From a woo-worthy alligator to a prancing naked man, 2011 was filled with memorable characters.
The Times presents the year's most bizarre police stories as the year draws to a close, involving region residents and some strange situations.
Passing the buck to Frosty
LAPORTE COUNTY | A Michigan City man in early February told police a snowman was driving his Chevrolet Blazer when it got stuck on railroad tracks.
Aaron Kelly was charged with misdemeanor operating while intoxicated related to the incident at 3:30 a.m. Feb. 5 in the area of Earl and County Line roads.
A LaPorte County sheriff's deputy who arrived at the scene said Kelly turned off the ignition after revving his engine to try to free the Blazer from the rails.
Police said Kelly told the deputy that he didn't know how he wound up on the tracks, saying, ''I think a snowman brought me here.''
He also stated he'd been drinking but added, "I'm not driving. It was the snowman," police said.
Kelly was charged after declining to take a breath test.
A pain in the butt
VALPARAISO | A Center Township man was injured in March when authorities said he accidentally shot himself in the butt with a semiautomatic handgun.
Officers were called about 3:30 p.m. March 29 to the emergency room at Porter hospital in Valparaiso after doctors treated a man for a self-inflicted gunshot wound, the Porter County Sheriff's Department said.
The Center Township man told police the gun accidentally discharged when he and another man were working on a car inside a Washington Township pole barn. The Times is not naming the man because he was not charged with a crime.
The man said he and the other man had just finished their work and were packing up when he attempted to place his .45-caliber Kimber semiautomatic handgun into his waistband, police said. The man told police the gun discharged as he slid the gun against the right side of his back. The man said the bullet passed through his right buttock and struck his calf muscle.
The man was treated for his injuries and released. After inspecting the firearm, police returned it to him.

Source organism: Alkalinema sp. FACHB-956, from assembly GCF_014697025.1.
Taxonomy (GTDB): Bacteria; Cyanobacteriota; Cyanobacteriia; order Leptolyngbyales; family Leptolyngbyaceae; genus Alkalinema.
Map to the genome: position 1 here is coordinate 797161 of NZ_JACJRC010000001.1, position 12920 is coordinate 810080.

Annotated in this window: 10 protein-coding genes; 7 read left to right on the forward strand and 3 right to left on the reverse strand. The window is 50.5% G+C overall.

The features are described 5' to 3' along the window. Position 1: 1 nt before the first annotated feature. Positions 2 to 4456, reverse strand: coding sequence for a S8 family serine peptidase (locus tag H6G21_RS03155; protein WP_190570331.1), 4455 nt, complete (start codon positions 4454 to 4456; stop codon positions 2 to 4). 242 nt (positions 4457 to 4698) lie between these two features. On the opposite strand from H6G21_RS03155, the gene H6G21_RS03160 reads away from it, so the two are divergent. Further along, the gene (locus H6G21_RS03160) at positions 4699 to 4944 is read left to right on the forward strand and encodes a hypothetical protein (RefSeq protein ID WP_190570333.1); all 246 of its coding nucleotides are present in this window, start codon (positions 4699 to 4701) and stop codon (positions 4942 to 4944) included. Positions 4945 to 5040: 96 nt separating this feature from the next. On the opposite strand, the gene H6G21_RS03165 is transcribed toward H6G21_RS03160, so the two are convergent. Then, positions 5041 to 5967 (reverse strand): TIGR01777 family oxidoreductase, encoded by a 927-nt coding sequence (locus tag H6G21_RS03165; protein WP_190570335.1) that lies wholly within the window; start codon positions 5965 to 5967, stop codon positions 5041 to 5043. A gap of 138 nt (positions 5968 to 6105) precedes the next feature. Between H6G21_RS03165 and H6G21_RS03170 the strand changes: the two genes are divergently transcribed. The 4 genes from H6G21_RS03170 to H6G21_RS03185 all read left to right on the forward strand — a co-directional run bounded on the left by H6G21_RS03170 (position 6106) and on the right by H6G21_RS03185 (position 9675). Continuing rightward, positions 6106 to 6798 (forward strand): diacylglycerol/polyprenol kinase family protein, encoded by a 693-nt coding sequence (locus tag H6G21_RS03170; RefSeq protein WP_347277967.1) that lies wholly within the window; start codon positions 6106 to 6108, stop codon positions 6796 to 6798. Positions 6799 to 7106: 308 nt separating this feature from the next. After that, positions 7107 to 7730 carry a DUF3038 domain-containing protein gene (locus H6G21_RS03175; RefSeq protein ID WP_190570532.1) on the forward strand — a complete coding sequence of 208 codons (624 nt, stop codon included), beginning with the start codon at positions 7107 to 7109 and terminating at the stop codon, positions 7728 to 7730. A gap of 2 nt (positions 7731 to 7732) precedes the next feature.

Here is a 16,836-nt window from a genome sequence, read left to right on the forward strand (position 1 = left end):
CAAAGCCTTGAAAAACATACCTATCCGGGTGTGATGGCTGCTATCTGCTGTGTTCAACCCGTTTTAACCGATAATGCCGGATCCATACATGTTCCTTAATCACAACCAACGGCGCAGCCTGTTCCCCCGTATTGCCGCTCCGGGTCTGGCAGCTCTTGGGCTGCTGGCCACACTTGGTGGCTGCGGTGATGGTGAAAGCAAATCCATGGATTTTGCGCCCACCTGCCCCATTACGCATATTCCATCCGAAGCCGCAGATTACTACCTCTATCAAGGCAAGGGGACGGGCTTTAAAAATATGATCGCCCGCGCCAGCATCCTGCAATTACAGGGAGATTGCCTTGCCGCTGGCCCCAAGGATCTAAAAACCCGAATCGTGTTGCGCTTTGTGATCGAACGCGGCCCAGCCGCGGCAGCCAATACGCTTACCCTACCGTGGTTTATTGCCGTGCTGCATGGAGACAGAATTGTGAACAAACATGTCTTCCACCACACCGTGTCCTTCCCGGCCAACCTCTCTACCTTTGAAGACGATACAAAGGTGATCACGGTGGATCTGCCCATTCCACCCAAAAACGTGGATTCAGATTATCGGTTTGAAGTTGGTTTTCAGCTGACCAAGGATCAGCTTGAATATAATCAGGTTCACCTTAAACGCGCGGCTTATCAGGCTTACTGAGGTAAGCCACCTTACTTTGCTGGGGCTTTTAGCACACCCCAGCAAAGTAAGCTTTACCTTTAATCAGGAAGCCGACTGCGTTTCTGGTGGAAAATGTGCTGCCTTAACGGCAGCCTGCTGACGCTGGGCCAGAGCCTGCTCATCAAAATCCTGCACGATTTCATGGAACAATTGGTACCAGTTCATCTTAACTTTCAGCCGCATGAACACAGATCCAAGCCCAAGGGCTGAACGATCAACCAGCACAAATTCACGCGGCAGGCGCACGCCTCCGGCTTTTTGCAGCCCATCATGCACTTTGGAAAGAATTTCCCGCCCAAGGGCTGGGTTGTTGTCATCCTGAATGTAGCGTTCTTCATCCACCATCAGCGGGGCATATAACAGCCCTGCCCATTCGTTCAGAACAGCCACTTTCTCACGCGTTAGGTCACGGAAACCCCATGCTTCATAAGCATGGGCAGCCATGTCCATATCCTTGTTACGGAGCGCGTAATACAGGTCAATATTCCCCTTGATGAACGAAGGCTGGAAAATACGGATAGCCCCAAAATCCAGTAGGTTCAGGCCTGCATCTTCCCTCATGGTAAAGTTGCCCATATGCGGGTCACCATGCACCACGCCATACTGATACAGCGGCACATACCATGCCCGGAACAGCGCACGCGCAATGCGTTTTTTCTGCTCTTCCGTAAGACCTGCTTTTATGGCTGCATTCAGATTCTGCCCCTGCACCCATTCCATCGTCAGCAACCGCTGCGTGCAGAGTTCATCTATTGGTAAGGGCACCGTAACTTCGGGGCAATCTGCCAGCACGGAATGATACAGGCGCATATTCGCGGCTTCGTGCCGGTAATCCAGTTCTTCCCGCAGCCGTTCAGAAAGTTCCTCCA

FORD HEIGHTS | Police removed a 4-foot alligator in May from the home of a man who said he was keeping it as a pet to attract women, authorities said.
Dewayne Yarbrough, of Ford Heights, was charged with possession of a dangerous animal.
Investigators with the Cook County Sheriff's Department Animal Crimes Unit had received information that Yarbrough was keeping an American alligator in confined conditions at his home. They secured a search warrant and went to Yarbrough's home May 5, where they found an alligator in a fish tank in the kitchen, police said.
Yarbrough told police he bought the alligator for $200 five years ago in Indiana. He said he kept it as a pet because it attracted women.
To keep the size of the alligator down, Yarbrough kept it in a small tank and fed it only once a month — a meal of 10 live mice, police said. American alligators traditionally average between 8 and 14 feet in length.
Police and Cook County Animal Control secured the alligator and took it to the Animal Welfare League in Chicago Ridge. It later was expected to go to the Chicago Herpetological Society.
No Father Christmas
GARY | A man was arrested in May after leaving his wallet at a vacant home he allegedly helped loot for scrap metal, police said.
A worker for a company that owns a vacant home in the 400 block of Jackson Street went to check on the house May 12 and found a window had been smashed.
After entering the home, he saw the piping had been cut out and a water meter taken. He found a wallet about two feet away from the broken window, police said.